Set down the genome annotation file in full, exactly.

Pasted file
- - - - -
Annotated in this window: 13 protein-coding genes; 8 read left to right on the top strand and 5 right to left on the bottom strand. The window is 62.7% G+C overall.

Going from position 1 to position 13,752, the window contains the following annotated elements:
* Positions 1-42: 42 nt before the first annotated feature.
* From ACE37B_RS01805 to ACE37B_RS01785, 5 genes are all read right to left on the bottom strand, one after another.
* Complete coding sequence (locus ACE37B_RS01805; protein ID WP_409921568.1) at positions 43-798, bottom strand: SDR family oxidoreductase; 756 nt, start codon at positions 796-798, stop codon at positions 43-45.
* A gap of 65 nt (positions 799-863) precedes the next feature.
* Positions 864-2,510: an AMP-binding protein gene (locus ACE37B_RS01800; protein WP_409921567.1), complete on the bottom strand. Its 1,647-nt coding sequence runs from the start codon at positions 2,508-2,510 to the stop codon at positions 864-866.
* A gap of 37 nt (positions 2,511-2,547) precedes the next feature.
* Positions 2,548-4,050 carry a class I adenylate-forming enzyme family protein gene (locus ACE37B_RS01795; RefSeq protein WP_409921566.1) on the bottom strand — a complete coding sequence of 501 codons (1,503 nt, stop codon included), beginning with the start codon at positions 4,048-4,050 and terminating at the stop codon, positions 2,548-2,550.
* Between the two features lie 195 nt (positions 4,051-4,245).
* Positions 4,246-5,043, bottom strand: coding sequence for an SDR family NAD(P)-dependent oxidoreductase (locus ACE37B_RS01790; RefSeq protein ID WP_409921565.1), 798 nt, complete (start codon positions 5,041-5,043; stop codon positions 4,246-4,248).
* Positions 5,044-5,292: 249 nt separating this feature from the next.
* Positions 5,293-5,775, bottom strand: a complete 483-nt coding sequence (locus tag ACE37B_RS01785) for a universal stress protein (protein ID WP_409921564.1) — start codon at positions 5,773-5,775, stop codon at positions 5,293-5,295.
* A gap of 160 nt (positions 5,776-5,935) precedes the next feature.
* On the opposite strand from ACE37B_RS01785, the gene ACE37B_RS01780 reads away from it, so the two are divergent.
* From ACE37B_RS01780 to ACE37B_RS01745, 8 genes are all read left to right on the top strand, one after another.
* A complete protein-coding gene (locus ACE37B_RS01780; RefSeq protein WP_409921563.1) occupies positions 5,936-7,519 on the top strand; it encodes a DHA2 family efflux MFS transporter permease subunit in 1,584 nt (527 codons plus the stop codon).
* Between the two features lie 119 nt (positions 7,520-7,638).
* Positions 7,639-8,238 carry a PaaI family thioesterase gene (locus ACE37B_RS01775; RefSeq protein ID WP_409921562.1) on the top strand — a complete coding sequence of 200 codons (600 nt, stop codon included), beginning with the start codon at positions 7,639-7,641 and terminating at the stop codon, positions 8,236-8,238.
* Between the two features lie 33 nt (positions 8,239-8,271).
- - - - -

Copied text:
Annotated in this window: 13 protein-coding genes; 8 read left to right on the top strand and 5 right to left on the bottom strand. The window is 62.7% G+C overall.

Going from position 1 to position 13,752, the window contains the following annotated elements:
* Positions 1-42: 42 nt before the first annotated feature.
* From ACE37B_RS01805 to ACE37B_RS01785, 5 genes are all read right to left on the bottom strand, one after another.
* Complete coding sequence (locus ACE37B_RS01805; protein ID WP_409921568.1) at positions 43-798, bottom strand: SDR family oxidoreductase; 756 nt, start codon at positions 796-798, stop codon at positions 43-45.
* A gap of 65 nt (positions 799-863) precedes the next feature.
* Positions 864-2,510: an AMP-binding protein gene (locus ACE37B_RS01800; protein WP_409921567.1), complete on the bottom strand. Its 1,647-nt coding sequence runs from the start codon at positions 2,508-2,510 to the stop codon at positions 864-866.
* A gap of 37 nt (positions 2,511-2,547) precedes the next feature.
* Positions 2,548-4,050 carry a class I adenylate-forming enzyme family protein gene (locus ACE37B_RS01795; RefSeq protein WP_409921566.1) on the bottom strand — a complete coding sequence of 501 codons (1,503 nt, stop codon included), beginning with the start codon at positions 4,048-4,050 and terminating at the stop codon, positions 2,548-2,550.
* Between the two features lie 195 nt (positions 4,051-4,245).
* Positions 4,246-5,043, bottom strand: coding sequence for an SDR family NAD(P)-dependent oxidoreductase (locus ACE37B_RS01790; RefSeq protein ID WP_409921565.1), 798 nt, complete (start codon positions 5,041-5,043; stop codon positions 4,246-4,248).
* Positions 5,044-5,292: 249 nt separating this feature from the next.
* Positions 5,293-5,775, bottom strand: a complete 483-nt coding sequence (locus tag ACE37B_RS01785) for a universal stress protein (protein ID WP_409921564.1) — start codon at positions 5,773-5,775, stop codon at positions 5,293-5,295.
* A gap of 160 nt (positions 5,776-5,935) precedes the next feature.
* On the opposite strand from ACE37B_RS01785, the gene ACE37B_RS01780 reads away from it, so the two are divergent.
* From ACE37B_RS01780 to ACE37B_RS01745, 8 genes are all read left to right on the top strand, one after another.
* A complete protein-coding gene (locus ACE37B_RS01780; RefSeq protein WP_409921563.1) occupies positions 5,936-7,519 on the top strand; it encodes a DHA2 family efflux MFS transporter permease subunit in 1,584 nt (527 codons plus the stop codon).
* Between the two features lie 119 nt (positions 7,520-7,638).
* Positions 7,639-8,238 carry a PaaI family thioesterase gene (locus ACE37B_RS01775; RefSeq protein ID WP_409921562.1) on the top strand — a complete coding sequence of 200 codons (600 nt, stop codon included), beginning with the start codon at positions 7,639-7,641 and terminating at the stop codon, positions 8,236-8,238.
* Between the two features lie 33 nt (positions 8,239-8,271).